Today Lycia is famous for its majestic snow capped mountains, sweeping down to blue waters of the Mediterranean and for its unique historic sites, most of which you can still visit today.

MYRA

The ruins of the ancient city of Myra are 1.5 kilometres North of Demre. A distinguished country town, important with its green houses and as a marketing center for fruits and vegetables.

In addition, it is of interest for visitors because of its proximity to the site of ancient Myra.

Although the earliest written references date from the 1st century B.C., evidences from Lukian inscriptions and monuments suggest that there was a settlement here in Myra as early as the 5th of the century B.C. Antiquities of Myra fall naturally into three distinct zones. The first is on the Southwest of the site; it includes the theatre, the so-called Sea Necropolis and the area occupied by the Agora. the second is on the North and it covers the Acropolis, the buildings on it and surrounding walls. Finally, the third one is on the Southeast; it encompasses the river Necropolis and the channel which supplied Myra with water.

In antiquity, the cities of Lycia used to give themselves pompous names. Accordingly, the city of Myra was named ‘the most brilliant’. Actual facts about why this name was given to Myra are given in the following:

According to Artemidoros (2nd century A.D.) Myra was included among the six important cities of the federation of Lycia (Xanthos, Patara, Olympos, Pinara, Tlos, Myra). This particular federation consisted of seventy cities in total (Plinius, 1st century A.D.).

Myra’s numerous tomb monuments are extremely impressive. These monuments, on the South of the city, carved out of the soft rock are preserved so far very well. The so-called Sea Necropolis is on the cliff face behind and to the Northwest and the Northeast of the theatre. It contains a remarkable collection of believed to be copy of the dwellings of the early inhabitants of the area. Some have stylised representations of the wooden beams used as roof supports in Lycian houses. A few have reliefs that still bear traces of colour. Inscriptions, where they exist, are usually in Lycian.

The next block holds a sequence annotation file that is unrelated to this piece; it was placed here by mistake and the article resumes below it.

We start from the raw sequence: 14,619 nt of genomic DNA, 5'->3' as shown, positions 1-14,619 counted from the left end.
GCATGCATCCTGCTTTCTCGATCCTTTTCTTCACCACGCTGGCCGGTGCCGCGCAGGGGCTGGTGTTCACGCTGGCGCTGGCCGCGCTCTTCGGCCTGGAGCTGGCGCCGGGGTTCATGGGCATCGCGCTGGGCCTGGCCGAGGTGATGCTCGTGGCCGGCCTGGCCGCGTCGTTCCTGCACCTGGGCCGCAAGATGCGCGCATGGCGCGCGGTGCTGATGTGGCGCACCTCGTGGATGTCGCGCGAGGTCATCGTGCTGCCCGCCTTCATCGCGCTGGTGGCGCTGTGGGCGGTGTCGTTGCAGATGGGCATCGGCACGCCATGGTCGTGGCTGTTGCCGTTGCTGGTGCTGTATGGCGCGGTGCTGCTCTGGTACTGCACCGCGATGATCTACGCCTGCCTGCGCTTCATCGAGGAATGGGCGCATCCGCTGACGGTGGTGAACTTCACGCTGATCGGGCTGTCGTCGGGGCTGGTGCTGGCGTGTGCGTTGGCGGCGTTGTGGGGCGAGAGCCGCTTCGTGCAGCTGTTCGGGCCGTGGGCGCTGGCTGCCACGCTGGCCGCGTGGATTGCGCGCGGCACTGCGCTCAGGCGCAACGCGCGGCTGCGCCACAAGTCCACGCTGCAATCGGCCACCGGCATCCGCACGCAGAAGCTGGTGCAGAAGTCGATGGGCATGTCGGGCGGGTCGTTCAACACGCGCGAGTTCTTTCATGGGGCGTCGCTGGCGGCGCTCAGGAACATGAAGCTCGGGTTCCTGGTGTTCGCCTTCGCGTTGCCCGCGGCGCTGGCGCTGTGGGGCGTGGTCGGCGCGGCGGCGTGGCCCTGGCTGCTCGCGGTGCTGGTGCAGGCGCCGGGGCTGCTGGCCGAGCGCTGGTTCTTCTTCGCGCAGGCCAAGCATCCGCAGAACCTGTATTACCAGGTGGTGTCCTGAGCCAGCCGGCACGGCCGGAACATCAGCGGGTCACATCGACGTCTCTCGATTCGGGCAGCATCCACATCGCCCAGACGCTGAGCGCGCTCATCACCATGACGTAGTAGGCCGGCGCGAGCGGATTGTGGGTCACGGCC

Myra used its own coins besides the coins of the federations which were made at its own mints. Coins issued by Myra show that the city’s main deity was Artemis Eleutheria, from a Cybelle the ancient Mother Goddess of Anatolia.

The theatre of Myra in its well preserved condition is brilliant and of large seating capacity (35 consecutive rows of seats). The theatre destroyed by earthquake that devastated the city in A.D. 141, was restored shortly afterwards through the generosity of Opramos of Rhodiapolis. Some time later it was modified so that it could be used as an arena for gladiatorial games. There are six rows of seats above and 29 below the single diazoma. A substantial part of the stage buildings still remains. The facade facing the cavea was richly ornamented with theatrical masks and representations of mythological scenes and personages.

Myra’s seaport Andriace was one of the three most important commercial ports of Lycia. the other two were the ports of Patara and Phaselis. The most important existing monument Andriace is the granary of Hadrian. From the inscriptions it’s understood that ship voyages with different time tables were held from here to other Lycian ports.

Myra’s defence system, having the acropolis as its centre extended as far as Limyra on the East and Sura on the West. The outer walls of the fortification were constructed during the Byzantine period, the inner Lycian walls are of polygonal masonry and date from the 5th century B.C.

The monument which Myra was mostly proud of was the Temple of Free, to which ancient historians refer together with Artemis of Ephesos and Artemis of Perge. In this regard Myra was superior to other cities of Lycia.

Myra is one of the ancient coastal cities of the Gulf of Antalya visited by Paul, Luke and Aristharcus (Acts 27:5/6). It is where prisoners changed boats on their way to Rome in 60 or 61 A.D.

Another point of Myra’s superiority at the Byzantine times was the privilege of having Nicholas as its Bishop (4th century A.D.), one of Christianity’s saints. This fact was also the reason for Myra to have its magnificent church, the Basilica of Saint Nicholas preserved until today.

Source: Plaque at the site of Myra

Myra Lycia

The plaque at the site of Myra